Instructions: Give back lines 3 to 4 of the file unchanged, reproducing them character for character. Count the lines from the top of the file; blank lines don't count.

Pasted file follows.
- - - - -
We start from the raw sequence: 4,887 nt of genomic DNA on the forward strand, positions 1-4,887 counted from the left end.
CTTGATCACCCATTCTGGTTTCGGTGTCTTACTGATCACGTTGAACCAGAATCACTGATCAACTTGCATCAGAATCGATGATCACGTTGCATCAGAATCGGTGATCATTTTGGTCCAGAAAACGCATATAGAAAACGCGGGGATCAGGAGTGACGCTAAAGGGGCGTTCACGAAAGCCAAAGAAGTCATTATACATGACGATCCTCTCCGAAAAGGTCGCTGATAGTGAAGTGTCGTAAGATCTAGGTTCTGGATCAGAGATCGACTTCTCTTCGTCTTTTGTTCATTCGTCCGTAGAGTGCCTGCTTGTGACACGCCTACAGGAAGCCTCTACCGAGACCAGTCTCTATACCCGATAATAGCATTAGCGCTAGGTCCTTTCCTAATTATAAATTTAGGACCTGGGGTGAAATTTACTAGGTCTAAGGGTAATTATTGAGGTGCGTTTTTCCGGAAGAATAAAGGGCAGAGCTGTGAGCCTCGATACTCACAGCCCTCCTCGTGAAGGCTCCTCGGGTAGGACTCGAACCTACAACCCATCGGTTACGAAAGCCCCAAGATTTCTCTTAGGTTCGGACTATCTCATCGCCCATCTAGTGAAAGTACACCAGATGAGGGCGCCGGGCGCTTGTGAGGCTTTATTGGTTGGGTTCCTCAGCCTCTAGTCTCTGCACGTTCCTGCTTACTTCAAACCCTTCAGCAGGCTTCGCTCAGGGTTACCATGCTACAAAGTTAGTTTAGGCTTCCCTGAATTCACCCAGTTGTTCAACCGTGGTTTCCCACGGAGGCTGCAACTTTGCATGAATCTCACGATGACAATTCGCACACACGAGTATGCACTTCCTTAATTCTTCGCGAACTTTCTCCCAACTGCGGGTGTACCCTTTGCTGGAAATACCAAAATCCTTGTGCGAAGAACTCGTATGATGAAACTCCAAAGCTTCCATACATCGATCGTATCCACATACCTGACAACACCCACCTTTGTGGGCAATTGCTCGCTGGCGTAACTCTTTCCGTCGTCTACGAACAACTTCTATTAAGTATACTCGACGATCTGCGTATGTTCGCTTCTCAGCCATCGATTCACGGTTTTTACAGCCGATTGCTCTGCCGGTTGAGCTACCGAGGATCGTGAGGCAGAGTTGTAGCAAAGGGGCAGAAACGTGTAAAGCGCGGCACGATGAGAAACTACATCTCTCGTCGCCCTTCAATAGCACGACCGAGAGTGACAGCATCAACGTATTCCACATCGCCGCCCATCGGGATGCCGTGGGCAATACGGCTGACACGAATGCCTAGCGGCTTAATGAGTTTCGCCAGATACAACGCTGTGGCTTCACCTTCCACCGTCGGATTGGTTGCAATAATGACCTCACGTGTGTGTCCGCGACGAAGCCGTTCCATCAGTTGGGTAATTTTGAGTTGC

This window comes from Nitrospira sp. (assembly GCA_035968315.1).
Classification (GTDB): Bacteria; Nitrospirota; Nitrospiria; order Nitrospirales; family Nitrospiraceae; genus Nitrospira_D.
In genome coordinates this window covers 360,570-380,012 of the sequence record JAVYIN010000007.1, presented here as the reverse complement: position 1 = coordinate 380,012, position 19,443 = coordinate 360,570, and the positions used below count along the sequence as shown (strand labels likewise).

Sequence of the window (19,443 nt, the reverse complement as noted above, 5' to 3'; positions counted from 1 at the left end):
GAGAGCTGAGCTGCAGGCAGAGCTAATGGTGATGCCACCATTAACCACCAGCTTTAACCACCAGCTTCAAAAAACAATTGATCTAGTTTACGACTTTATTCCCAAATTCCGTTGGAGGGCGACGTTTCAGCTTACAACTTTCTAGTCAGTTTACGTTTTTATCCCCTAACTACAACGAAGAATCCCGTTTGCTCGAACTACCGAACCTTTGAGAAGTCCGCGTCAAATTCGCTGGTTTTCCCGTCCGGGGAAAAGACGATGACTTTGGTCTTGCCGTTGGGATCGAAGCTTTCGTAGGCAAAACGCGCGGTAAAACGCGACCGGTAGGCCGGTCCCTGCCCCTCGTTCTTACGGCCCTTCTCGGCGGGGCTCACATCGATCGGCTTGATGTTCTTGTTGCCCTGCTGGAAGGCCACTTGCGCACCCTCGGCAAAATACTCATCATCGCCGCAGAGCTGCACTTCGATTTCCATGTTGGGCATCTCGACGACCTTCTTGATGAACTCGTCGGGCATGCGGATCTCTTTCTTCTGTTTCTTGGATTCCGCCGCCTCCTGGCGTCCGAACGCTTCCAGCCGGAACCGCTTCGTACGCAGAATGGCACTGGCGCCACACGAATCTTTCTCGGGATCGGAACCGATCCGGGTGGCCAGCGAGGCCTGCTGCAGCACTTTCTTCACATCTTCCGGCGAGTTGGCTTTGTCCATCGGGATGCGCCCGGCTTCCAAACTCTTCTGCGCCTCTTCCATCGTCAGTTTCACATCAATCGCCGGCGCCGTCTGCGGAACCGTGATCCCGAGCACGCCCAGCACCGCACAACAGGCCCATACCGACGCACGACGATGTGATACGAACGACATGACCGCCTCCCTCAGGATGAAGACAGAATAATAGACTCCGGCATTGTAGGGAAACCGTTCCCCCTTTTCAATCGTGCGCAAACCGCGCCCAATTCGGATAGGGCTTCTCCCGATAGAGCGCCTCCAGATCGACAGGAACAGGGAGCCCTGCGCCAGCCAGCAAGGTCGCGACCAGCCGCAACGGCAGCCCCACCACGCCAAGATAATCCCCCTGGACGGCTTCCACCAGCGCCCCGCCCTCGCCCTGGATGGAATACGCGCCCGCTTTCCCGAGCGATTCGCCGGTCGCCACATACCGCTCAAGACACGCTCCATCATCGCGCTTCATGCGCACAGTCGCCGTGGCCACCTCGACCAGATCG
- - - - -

This window comes from Nitrospira sp. (assembly GCA_035968315.1).
Classification (GTDB): Bacteria; Nitrospirota; Nitrospiria; order Nitrospirales; family Nitrospiraceae; genus Nitrospira_D.